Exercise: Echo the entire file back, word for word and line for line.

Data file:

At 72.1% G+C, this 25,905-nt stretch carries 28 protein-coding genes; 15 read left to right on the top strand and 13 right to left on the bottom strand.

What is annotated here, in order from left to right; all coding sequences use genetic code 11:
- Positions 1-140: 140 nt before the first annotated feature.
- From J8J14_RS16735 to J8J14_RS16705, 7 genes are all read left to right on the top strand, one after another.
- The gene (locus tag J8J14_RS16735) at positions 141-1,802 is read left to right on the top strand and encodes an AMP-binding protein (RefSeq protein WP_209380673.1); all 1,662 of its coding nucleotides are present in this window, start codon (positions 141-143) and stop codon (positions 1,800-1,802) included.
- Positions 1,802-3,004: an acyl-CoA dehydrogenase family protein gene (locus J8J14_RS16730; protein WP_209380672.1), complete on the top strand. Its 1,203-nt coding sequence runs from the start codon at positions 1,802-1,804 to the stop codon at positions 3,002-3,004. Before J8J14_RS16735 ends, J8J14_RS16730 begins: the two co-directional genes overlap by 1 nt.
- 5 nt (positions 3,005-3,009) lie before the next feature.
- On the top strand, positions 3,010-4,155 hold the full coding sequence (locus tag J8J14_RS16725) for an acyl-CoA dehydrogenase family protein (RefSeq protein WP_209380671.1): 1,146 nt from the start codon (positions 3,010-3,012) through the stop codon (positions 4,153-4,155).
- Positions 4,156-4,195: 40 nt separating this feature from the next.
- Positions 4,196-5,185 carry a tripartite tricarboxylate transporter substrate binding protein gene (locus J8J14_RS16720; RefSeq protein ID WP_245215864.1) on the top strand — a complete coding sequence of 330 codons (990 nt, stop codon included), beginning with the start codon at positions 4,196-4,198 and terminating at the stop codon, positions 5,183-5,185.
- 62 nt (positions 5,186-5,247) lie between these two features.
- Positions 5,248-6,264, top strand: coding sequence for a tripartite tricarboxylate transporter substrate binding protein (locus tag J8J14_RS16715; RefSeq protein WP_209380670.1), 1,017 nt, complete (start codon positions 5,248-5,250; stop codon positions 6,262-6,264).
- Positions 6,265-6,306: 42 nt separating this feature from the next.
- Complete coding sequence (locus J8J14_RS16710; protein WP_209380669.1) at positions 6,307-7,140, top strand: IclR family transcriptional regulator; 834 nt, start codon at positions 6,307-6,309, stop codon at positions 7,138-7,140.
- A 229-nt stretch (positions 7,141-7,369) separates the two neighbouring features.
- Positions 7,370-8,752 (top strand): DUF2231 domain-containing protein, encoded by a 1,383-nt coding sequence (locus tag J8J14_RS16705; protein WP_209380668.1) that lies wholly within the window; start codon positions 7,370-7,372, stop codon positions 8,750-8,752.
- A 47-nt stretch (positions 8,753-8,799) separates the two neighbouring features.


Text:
At 72.1% G+C, this 25,905-nt stretch carries 28 protein-coding genes; 15 read left to right on the top strand and 13 right to left on the bottom strand.

What is annotated here, in order from left to right; all coding sequences use genetic code 11:
- Positions 1-140: 140 nt before the first annotated feature.
- From J8J14_RS16735 to J8J14_RS16705, 7 genes are all read left to right on the top strand, one after another.
- The gene (locus tag J8J14_RS16735) at positions 141-1,802 is read left to right on the top strand and encodes an AMP-binding protein (RefSeq protein WP_209380673.1); all 1,662 of its coding nucleotides are present in this window, start codon (positions 141-143) and stop codon (positions 1,800-1,802) included.
- Positions 1,802-3,004: an acyl-CoA dehydrogenase family protein gene (locus J8J14_RS16730; protein WP_209380672.1), complete on the top strand. Its 1,203-nt coding sequence runs from the start codon at positions 1,802-1,804 to the stop codon at positions 3,002-3,004. Before J8J14_RS16735 ends, J8J14_RS16730 begins: the two co-directional genes overlap by 1 nt.
- 5 nt (positions 3,005-3,009) lie before the next feature.
- On the top strand, positions 3,010-4,155 hold the full coding sequence (locus tag J8J14_RS16725) for an acyl-CoA dehydrogenase family protein (RefSeq protein WP_209380671.1): 1,146 nt from the start codon (positions 3,010-3,012) through the stop codon (positions 4,153-4,155).
- Positions 4,156-4,195: 40 nt separating this feature from the next.
- Positions 4,196-5,185 carry a tripartite tricarboxylate transporter substrate binding protein gene (locus J8J14_RS16720; RefSeq protein ID WP_245215864.1) on the top strand — a complete coding sequence of 330 codons (990 nt, stop codon included), beginning with the start codon at positions 4,196-4,198 and terminating at the stop codon, positions 5,183-5,185.
- 62 nt (positions 5,186-5,247) lie between these two features.
- Positions 5,248-6,264, top strand: coding sequence for a tripartite tricarboxylate transporter substrate binding protein (locus tag J8J14_RS16715; RefSeq protein WP_209380670.1), 1,017 nt, complete (start codon positions 5,248-5,250; stop codon positions 6,262-6,264).
- Positions 6,265-6,306: 42 nt separating this feature from the next.
- Complete coding sequence (locus J8J14_RS16710; protein WP_209380669.1) at positions 6,307-7,140, top strand: IclR family transcriptional regulator; 834 nt, start codon at positions 6,307-6,309, stop codon at positions 7,138-7,140.
- A 229-nt stretch (positions 7,141-7,369) separates the two neighbouring features.
- Positions 7,370-8,752 (top strand): DUF2231 domain-containing protein, encoded by a 1,383-nt coding sequence (locus tag J8J14_RS16705; protein WP_209380668.1) that lies wholly within the window; start codon positions 7,370-7,372, stop codon positions 8,750-8,752.
- A 47-nt stretch (positions 8,753-8,799) separates the two neighbouring features.